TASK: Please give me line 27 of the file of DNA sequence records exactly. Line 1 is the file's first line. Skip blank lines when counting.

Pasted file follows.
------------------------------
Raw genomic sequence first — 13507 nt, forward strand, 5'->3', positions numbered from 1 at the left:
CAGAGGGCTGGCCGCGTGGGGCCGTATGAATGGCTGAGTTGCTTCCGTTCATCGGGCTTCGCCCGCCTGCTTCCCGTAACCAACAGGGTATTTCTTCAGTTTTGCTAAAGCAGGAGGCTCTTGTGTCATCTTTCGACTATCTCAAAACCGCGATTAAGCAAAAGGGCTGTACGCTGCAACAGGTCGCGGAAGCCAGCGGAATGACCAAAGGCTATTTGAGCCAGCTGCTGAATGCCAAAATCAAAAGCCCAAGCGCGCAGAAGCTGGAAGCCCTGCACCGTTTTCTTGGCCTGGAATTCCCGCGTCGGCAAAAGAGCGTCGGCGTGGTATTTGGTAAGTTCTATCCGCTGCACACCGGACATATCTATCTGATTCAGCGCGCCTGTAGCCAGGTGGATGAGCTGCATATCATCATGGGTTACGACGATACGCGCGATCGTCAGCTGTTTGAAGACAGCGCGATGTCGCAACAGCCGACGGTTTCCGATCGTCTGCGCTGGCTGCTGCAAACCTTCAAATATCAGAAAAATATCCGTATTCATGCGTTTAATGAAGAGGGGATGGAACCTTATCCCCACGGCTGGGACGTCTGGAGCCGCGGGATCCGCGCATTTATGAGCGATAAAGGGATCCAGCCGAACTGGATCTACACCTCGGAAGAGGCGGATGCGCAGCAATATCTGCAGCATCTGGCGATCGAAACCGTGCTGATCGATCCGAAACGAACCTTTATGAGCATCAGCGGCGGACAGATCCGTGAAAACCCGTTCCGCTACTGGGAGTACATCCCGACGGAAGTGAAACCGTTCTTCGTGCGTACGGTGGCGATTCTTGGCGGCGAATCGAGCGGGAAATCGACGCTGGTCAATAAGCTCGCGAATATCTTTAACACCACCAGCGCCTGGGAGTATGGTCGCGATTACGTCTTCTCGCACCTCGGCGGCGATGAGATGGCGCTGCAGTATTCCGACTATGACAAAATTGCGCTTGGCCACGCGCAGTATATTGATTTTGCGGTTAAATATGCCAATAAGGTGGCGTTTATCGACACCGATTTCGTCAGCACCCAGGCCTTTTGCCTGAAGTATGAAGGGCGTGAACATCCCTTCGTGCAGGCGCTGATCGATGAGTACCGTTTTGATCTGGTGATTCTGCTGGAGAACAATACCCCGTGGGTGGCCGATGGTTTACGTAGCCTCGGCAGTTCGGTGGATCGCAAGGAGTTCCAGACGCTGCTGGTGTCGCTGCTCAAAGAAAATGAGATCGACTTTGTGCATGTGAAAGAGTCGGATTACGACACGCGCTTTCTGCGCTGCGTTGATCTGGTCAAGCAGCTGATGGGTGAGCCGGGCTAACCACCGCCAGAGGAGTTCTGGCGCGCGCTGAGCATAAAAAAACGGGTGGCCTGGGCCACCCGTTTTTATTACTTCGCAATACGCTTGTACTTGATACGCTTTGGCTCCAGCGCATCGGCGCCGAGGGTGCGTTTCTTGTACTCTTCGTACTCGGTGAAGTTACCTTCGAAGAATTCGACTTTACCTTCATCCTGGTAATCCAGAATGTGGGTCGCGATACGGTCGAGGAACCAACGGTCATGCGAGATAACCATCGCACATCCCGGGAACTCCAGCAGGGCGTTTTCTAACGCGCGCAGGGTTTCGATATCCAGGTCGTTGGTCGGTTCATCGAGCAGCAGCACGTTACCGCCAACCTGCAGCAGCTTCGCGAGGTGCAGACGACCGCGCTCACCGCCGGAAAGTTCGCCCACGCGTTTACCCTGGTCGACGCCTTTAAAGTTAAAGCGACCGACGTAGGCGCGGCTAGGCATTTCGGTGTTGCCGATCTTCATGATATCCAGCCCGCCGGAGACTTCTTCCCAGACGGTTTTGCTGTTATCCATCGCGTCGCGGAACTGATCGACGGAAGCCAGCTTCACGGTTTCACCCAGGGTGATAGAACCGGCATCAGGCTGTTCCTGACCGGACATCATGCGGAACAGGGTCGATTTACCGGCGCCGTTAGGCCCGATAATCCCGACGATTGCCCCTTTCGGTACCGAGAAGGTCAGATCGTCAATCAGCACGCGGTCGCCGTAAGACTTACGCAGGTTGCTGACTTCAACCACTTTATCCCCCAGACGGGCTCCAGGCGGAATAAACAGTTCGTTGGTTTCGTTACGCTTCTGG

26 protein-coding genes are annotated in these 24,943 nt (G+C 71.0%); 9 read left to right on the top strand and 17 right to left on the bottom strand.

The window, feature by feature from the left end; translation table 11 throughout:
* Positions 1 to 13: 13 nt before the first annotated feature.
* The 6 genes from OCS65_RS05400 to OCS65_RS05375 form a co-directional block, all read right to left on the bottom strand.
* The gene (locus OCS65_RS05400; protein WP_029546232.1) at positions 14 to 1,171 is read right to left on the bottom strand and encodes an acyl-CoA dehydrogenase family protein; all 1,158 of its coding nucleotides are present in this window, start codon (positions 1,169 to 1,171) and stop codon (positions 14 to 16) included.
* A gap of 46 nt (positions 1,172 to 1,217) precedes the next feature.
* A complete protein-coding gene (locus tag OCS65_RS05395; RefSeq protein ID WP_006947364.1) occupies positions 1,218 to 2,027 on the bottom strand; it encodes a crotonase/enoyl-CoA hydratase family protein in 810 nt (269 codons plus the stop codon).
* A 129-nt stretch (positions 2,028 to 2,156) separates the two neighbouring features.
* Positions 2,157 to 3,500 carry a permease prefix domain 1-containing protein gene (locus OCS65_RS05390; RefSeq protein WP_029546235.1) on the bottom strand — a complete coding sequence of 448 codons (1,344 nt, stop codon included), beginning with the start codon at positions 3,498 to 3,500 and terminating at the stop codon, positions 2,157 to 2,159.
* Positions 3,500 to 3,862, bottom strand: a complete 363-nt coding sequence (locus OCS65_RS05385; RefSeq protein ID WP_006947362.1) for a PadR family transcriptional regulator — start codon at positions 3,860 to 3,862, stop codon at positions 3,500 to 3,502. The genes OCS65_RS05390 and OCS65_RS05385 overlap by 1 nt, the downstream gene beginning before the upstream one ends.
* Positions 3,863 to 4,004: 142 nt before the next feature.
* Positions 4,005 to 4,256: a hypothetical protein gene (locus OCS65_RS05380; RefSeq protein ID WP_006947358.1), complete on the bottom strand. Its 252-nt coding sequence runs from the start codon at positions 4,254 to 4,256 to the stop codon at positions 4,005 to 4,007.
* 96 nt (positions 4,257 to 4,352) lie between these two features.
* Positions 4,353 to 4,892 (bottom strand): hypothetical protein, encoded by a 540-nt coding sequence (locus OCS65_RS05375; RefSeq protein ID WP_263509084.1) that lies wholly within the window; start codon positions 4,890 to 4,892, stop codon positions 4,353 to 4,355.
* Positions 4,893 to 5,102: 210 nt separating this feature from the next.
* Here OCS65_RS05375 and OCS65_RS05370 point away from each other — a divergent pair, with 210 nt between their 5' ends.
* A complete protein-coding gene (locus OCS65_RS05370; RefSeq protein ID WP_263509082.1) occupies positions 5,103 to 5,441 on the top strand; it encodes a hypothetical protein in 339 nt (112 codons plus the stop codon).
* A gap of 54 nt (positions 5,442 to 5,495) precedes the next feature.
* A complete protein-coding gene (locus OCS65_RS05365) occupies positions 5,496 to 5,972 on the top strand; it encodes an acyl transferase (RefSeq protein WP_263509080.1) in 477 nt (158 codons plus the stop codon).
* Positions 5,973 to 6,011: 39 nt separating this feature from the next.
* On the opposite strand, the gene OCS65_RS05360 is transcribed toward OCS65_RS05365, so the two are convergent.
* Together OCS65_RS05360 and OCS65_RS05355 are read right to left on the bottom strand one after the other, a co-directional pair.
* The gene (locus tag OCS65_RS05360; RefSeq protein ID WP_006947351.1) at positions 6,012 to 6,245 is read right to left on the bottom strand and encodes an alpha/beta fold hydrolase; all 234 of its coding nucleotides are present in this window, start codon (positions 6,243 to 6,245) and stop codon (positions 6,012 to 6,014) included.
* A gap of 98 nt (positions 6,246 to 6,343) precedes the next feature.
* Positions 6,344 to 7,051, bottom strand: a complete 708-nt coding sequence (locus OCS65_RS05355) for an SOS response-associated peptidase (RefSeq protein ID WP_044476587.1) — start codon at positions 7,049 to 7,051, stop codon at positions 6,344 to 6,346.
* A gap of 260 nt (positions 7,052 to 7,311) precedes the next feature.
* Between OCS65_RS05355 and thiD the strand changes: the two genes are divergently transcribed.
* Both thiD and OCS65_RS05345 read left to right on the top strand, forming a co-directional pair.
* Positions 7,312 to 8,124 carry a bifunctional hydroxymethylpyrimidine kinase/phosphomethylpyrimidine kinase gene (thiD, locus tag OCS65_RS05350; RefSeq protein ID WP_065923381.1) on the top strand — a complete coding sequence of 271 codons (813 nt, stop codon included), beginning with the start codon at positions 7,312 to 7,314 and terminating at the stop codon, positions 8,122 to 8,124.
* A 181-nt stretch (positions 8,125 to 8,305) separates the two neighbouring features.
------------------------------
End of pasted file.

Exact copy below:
* Positions 6,344 to 7,051, bottom strand: a complete 708-nt coding sequence (locus OCS65_RS05355) for an SOS response-associated peptidase (RefSeq protein ID WP_044476587.1) — start codon at positions 7,049 to 7,051, stop codon at positions 6,344 to 6,346.